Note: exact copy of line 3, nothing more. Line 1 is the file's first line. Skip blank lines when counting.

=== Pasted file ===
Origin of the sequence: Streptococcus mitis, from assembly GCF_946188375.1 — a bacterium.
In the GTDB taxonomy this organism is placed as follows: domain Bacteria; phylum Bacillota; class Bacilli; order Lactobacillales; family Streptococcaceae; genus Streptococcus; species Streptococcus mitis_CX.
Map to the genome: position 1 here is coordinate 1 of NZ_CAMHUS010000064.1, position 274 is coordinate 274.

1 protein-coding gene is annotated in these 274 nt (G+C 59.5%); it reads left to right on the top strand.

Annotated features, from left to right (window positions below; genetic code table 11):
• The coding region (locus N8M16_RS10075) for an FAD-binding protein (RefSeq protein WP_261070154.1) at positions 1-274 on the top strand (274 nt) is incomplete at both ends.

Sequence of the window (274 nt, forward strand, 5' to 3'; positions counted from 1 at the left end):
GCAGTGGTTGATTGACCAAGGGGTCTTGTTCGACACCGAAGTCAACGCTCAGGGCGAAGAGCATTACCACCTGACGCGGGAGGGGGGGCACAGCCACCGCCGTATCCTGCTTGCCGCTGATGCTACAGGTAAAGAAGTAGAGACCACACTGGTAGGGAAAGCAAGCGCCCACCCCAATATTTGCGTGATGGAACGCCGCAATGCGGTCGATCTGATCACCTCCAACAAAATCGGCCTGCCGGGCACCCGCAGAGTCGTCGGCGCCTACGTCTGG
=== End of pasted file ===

Map to the genome: position 1 here is coordinate 1 of NZ_CAMHUS010000064.1, position 274 is coordinate 274.